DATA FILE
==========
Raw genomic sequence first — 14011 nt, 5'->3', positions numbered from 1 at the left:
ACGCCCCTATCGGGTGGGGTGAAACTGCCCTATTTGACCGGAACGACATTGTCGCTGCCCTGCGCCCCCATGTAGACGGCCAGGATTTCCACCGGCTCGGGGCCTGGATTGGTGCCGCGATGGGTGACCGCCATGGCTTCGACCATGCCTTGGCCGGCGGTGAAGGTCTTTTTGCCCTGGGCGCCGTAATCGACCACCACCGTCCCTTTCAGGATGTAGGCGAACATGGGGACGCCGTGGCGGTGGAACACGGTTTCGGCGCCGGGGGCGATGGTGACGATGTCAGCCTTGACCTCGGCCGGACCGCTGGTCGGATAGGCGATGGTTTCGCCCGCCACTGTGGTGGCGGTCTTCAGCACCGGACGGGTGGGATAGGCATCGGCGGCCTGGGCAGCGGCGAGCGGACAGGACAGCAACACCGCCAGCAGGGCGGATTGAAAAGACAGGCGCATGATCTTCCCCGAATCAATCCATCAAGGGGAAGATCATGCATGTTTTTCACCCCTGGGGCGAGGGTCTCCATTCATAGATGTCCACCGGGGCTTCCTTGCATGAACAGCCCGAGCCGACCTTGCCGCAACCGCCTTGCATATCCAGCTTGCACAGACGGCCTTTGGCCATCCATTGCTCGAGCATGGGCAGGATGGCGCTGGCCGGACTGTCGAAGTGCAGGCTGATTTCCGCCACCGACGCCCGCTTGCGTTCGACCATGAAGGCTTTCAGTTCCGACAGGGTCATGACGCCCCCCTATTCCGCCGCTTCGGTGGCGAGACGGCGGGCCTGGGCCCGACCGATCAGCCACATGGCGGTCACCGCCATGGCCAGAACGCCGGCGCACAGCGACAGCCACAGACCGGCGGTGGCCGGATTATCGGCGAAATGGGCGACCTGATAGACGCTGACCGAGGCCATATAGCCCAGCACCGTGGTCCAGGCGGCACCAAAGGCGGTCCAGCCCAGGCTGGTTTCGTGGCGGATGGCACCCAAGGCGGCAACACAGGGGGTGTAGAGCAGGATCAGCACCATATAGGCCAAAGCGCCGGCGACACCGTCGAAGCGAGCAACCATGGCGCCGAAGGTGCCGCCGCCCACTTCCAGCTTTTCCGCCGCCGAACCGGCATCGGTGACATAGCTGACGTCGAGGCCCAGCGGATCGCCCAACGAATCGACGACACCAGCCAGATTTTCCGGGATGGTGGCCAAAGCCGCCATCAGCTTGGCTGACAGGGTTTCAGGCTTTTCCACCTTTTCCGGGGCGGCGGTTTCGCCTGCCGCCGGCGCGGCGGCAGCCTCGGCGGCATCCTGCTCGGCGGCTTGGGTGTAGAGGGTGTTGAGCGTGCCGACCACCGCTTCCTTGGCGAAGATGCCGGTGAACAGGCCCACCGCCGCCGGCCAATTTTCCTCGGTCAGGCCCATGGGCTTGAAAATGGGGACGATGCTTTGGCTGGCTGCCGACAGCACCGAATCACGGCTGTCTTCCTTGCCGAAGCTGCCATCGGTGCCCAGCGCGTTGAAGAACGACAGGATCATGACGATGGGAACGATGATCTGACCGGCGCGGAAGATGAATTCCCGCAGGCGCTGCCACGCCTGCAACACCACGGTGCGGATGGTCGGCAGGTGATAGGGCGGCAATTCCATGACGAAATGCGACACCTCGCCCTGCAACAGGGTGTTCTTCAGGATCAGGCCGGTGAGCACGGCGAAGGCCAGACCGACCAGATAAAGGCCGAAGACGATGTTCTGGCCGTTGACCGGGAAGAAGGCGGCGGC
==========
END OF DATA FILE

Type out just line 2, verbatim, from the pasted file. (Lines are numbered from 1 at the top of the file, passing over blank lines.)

ACGCCCCTATCGGGTGGGGTGAAACTGCCCTATTTGACCGGAACGACATTGTCGCTGCCCTGCGCCCCCATGTAGACGGCCAGGATTTCCACCGGCTCGGGGCCTGGATTGGTGCCGCGATGGGTGACCGCCATGGCTTCGACCATGCCTTGGCCGGCGGTGAAGGTCTTTTTGCCCTGGGCGCCGTAATCGACCACCACCGTCCCTTTCAGGATGTAGGCGAACATGGGGACGCCGTGGCGGTGGAACACGGTTTCGGCGCCGGGGGCGATGGTGACGATGTCAGCCTTGACCTCGGCCGGACCGCTGGTCGGATAGGCGATGGTTTCGCCCGCCACTGTGGTGGCGGTCTTCAGCACCGGACGGGTGGGATAGGCATCGGCGGCCTGGGCAGCGGCGAGCGGACAGGACAGCAACACCGCCAGCAGGGCGGATTGAAAAGACAGGCGCATGATCTTCCCCGAATCAATCCATCAAGGGGAAGATCATGCATGTTTTTCACCCCTGGGGCGAGGGTCTCCATTCATAGATGTCCACCGGGGCTTCCTTGCATGAACAGCCCGAGCCGACCTTGCCGCAACCGCCTTGCATATCCAGCTTGCACAGACGGCCTTTGGCCATCCATTGCTCGAGCATGGGCAGGATGGCGCTGGCCGGACTGTCGAAGTGCAGGCTGATTTCCGCCACCGACGCCCGCTTGCGTTCGACCATGAAGGCTTTCAGTTCCGACAGGGTCATGACGCCCCCCTATTCCGCCGCTTCGGTGGCGAGACGGCGGGCCTGGGCCCGACCGATCAGCCACATGGCGGTCACCGCCATGGCCAGAACGCCGGCGCACAGCGACAGCCACAGACCGGCGGTGGCCGGATTATCGGCGAAATGGGCGACCTGATAGACGCTGACCGAGGCCATATAGCCCAGCACCGTGGTCCAGGCGGCACCAAAGGCGGTCCAGCCCAGGCTGGTTTCGTGGCGGATGGCACCCAAGGCGGCAACACAGGGGGTGTAGAGCAGGATCAGCACCATATAGGCCAAAGCGCCGGCGACACCGTCGAAGCGAGCAACCATGGCGCCGAAGGTGCCGCCGCCCACTTCCAGCTTTTCCGCCGCCGAACCGGCATCGGTGACATAGCTGACGTCGAGGCCCAGCGGATCGCCCAACGAATCGACGACACCAGCCAGATTTTCCGGGATGGTGGCCAAAGCCGCCATCAGCTTGGCTGACAGGGTTTCAGGCTTTTCCACCTTTTCCGGGGCGGCGGTTTCGCCTGCCGCCGGCGCGGCGGCAGCCTCGGCGGCATCCTGCTCGGCGGCTTGGGTGTAGAGGGTGTTGAGCGTGCCGACCACCGCTTCCTTGGCGAAGATGCCGGTGAACAGGCCCACCGCCGCCGGCCAATTTTCCTCGGTCAGGCCCATGGGCTTGAAAATGGGGACGATGCTTTGGCTGGCTGCCGACAGCACCGAATCACGGCTGTCTTCCTTGCCGAAGCTGCCATCGGTGCCCAGCGCGTTGAAGAACGACAGGATCATGACGATGGGAACGATGATCTGACCGGCGCGGAAGATGAATTCCCGCAGGCGCTGCCACGCCTGCAACACCACGGTGCGGATGGTCGGCAGGTGATAGGGCGGCAATTCCATGACGAAATGCGACACCTCGCCCTGCAACAGGGTGTTCTTCAGGATCAGGCCGGTGAGCACGGCGAAGGCCAGACCGACCAGATAAAGGCCGAAGACGATGTTCTGGCCGTTGACCGGGAAGAAGGCGGCGGC